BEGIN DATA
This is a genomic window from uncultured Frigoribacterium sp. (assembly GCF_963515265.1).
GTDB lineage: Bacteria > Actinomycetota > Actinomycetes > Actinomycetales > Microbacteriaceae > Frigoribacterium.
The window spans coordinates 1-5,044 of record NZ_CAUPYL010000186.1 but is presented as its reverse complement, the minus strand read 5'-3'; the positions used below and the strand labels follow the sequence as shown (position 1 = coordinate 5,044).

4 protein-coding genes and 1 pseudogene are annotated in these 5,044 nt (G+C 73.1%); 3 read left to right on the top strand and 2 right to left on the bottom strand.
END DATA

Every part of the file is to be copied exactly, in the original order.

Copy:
This is a genomic window from uncultured Frigoribacterium sp. (assembly GCF_963515265.1).
GTDB lineage: Bacteria > Actinomycetota > Actinomycetes > Actinomycetales > Microbacteriaceae > Frigoribacterium.
The window spans coordinates 1-5,044 of record NZ_CAUPYL010000186.1 but is presented as its reverse complement, the minus strand read 5'-3'; the positions used below and the strand labels follow the sequence as shown (position 1 = coordinate 5,044).

4 protein-coding genes and 1 pseudogene are annotated in these 5,044 nt (G+C 73.1%); 3 read left to right on the top strand and 2 right to left on the bottom strand.